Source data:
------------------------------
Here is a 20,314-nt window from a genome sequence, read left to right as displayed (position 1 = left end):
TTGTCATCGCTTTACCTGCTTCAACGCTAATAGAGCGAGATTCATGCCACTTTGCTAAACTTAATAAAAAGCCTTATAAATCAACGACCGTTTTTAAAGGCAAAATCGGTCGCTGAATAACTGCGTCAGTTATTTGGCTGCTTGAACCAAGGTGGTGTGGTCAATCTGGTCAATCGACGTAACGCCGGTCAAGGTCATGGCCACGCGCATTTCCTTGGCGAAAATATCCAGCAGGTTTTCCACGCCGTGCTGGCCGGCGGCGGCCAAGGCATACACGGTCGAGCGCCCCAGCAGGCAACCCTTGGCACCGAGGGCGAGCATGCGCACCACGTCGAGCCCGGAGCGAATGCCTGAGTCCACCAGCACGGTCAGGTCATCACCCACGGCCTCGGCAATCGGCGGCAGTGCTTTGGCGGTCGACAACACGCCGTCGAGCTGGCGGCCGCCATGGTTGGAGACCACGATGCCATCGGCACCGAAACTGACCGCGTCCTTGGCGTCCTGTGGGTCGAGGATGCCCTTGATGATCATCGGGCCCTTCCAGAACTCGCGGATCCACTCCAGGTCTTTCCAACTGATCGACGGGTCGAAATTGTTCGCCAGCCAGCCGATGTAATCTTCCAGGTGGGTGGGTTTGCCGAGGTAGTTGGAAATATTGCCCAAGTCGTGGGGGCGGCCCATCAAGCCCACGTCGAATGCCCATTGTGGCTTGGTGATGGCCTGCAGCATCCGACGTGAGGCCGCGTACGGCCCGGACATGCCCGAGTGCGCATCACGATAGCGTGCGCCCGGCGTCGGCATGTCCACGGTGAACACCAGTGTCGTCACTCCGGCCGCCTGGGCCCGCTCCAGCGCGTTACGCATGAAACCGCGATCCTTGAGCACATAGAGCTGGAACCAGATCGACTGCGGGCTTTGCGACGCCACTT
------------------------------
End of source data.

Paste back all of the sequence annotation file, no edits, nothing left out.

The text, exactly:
Here is a 20,314-nt window from a genome sequence, read left to right as displayed (position 1 = left end):
TTGTCATCGCTTTACCTGCTTCAACGCTAATAGAGCGAGATTCATGCCACTTTGCTAAACTTAATAAAAAGCCTTATAAATCAACGACCGTTTTTAAAGGCAAAATCGGTCGCTGAATAACTGCGTCAGTTATTTGGCTGCTTGAACCAAGGTGGTGTGGTCAATCTGGTCAATCGACGTAACGCCGGTCAAGGTCATGGCCACGCGCATTTCCTTGGCGAAAATATCCAGCAGGTTTTCCACGCCGTGCTGGCCGGCGGCGGCCAAGGCATACACGGTCGAGCGCCCCAGCAGGCAACCCTTGGCACCGAGGGCGAGCATGCGCACCACGTCGAGCCCGGAGCGAATGCCTGAGTCCACCAGCACGGTCAGGTCATCACCCACGGCCTCGGCAATCGGCGGCAGTGCTTTGGCGGTCGACAACACGCCGTCGAGCTGGCGGCCGCCATGGTTGGAGACCACGATGCCATCGGCACCGAAACTGACCGCGTCCTTGGCGTCCTGTGGGTCGAGGATGCCCTTGATGATCATCGGGCCCTTCCAGAACTCGCGGATCCACTCCAGGTCTTTCCAACTGATCGACGGGTCGAAATTGTTCGCCAGCCAGCCGATGTAATCTTCCAGGTGGGTGGGTTTGCCGAGGTAGTTGGAAATATTGCCCAAGTCGTGGGGGCGGCCCATCAAGCCCACGTCGAATGCCCATTGTGGCTTGGTGATGGCCTGCAGCATCCGACGTGAGGCCGCGTACGGCCCGGACATGCCCGAGTGCGCATCACGATAGCGTGCGCCCGGCGTCGGCATGTCCACGGTGAACACCAGTGTCGTCACTCCGGCCGCCTGGGCCCGCTCCAGCGCGTTACGCATGAAACCGCGATCCTTGAGCACATAGAGCTGGAACCAGATCGACTGCGGGCTTTGCGACGCCACTT